May 6/7, 2016 Observer: Paul Jones, Location: North Bank of Matanzas Inlet, Florida, Lat: 29.75N, Log: 81.24W (approximately 18 miles south of St. Augustine, Florida).
0330 – 0430 EDT (0730 – 0830 UT) Teff: 1.0 hour, No breaks, LM: 6.9 Clear, except for some distant lightning near the eastern horizon
- 10 ETA: +1(2), +2, +3(2), +4(2), +5(2), +6
- 2 ANT: +2, +3
- 2 ELY: +2, +4
- 13 SPO: +3(5), +4(4), +5(3), +6
- 27 total meteors
0430 – 0530 EDT (0830 – 0930 UT) Teff: 1.0 hour, No breaks, LM: 6.3 (twilight), Clear, except for some distant lightning near the southern horizon
- 17 ETA: -1, 0, +1, +2(4), +3(5), +4(3), +5(2)
- 2 ELY: +2, +3
- 1 GAQ: +4
- 1 ANT: +3
- 11 SPO: +1, +2(2), +3(3), +4(3), +5, +6
- 32 total meteors
- 17 of the 27 ETAs left trains
The first hour produced two majestic ETA earthgrazers, both +1, tracking across no less than 90 degrees of sky leaving spreading trains behind them. Each was the kind of meteor you can just sit back and enjoy the show to the fullest! They alone made the watch worthwhile. There was a nice burst of sporadic meteors also, that got me up to a respectable count of 13 SPO for the hour.
The second hour, the ETAs noticeably shortened in their average path length and became a bit more numerous, but couldn’t quite make it the that 20 magic number mark. I couldn’t blame twilight interference for it this time, either…;o). There were a couple of nice bright ones though.
I noticed that Bob Lunsford mentioned in his weekly column that the ETAs were strangely devoid of fireballs and I totally concur with him on that. I don’t recall ever seeing an ETA fireball in all my years of observing them, despite having the good looks at the shower that a lower latitude allows. They seem remarkably consistent in their brightness both from hour to hour and from year to year – amazing.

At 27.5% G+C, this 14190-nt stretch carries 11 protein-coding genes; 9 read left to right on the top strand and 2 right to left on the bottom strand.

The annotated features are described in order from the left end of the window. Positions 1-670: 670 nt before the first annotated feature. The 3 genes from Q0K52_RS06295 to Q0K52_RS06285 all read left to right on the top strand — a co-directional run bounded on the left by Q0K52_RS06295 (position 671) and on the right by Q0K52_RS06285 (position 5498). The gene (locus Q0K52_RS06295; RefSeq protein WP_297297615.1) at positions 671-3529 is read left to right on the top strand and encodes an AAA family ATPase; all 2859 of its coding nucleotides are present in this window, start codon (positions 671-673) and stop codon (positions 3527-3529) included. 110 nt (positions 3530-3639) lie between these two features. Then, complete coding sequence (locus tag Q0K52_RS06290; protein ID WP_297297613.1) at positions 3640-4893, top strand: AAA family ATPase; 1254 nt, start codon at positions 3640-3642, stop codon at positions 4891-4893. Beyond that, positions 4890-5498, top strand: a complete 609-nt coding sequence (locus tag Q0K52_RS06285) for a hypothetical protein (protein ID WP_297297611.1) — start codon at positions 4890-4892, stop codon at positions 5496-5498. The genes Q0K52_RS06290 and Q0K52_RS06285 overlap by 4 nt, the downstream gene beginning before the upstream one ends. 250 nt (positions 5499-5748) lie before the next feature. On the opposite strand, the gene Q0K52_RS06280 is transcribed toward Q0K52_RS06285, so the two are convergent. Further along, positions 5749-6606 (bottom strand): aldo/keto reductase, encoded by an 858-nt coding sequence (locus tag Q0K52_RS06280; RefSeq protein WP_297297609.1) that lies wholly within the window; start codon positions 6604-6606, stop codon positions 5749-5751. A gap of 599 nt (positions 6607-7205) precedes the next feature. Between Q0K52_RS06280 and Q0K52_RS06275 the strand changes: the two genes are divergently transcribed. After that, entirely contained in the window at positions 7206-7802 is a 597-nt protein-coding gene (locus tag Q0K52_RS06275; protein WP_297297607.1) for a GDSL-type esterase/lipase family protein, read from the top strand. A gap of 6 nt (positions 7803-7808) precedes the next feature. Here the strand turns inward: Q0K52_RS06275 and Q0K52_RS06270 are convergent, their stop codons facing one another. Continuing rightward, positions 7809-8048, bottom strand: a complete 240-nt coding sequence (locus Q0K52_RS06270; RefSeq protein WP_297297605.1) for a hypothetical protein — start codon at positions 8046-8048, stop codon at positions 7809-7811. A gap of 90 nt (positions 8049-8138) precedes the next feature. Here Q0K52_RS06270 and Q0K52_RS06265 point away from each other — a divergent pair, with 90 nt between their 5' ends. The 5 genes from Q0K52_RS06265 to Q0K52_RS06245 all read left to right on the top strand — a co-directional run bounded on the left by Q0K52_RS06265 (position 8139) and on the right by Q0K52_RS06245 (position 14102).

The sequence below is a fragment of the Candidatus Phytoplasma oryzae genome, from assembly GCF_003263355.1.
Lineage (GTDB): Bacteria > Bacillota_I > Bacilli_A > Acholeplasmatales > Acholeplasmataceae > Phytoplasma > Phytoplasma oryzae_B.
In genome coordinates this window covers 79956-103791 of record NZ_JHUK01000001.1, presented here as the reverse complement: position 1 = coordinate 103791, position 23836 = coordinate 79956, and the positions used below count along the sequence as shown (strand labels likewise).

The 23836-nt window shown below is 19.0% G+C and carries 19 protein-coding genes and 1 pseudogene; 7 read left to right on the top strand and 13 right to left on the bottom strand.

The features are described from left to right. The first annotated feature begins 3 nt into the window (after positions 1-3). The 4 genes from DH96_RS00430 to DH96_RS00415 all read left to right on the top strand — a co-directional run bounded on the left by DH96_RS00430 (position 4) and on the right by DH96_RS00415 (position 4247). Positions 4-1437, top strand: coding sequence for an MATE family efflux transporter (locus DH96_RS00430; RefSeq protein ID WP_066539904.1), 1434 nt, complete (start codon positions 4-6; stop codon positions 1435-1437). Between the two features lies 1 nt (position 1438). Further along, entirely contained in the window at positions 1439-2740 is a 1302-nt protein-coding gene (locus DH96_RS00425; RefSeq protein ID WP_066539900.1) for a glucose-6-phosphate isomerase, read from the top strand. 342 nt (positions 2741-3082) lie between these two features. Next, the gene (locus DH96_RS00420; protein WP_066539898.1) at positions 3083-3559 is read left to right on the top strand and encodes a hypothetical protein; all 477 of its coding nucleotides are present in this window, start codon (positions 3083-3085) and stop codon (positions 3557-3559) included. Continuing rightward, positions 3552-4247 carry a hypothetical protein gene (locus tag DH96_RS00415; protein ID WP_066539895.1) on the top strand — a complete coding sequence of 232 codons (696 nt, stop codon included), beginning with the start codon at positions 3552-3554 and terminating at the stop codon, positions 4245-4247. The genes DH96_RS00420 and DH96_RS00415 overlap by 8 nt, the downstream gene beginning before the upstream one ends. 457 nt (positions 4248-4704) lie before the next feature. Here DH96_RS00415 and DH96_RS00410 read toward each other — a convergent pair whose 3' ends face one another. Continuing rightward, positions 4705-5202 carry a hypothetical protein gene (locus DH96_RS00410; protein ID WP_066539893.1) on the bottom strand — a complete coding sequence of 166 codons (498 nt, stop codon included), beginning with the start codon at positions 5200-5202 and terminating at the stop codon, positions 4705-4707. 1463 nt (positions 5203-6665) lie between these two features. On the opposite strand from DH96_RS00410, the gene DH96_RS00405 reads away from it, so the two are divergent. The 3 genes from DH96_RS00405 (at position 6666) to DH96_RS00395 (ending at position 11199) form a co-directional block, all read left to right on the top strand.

The last hour was neatly topped off by a way cool pass of the International Space Station! It made its usual SW to NE sojourn across virtually the entire sky briefly reaching almost -3 in magnitude! I was tempted to wave at the astronauts as they went over…;o). Other than that, the artificial satellite population slacked off this morning from what it had been the last couple.
I must say that I am falling in love this observing site. It is so soothing to hear the constant sound of the breaking surf in the distance and to hear the frequent calls of aquatic birds as they pass by fishing in the inlet behind me. The occasional puttering of a small fishing boat is heard as Matanzas Inlet is well known and a popular haunt of local human fishermen also. Back at it in the morning if the weather holds…
Clear skies, Paul J in North Florida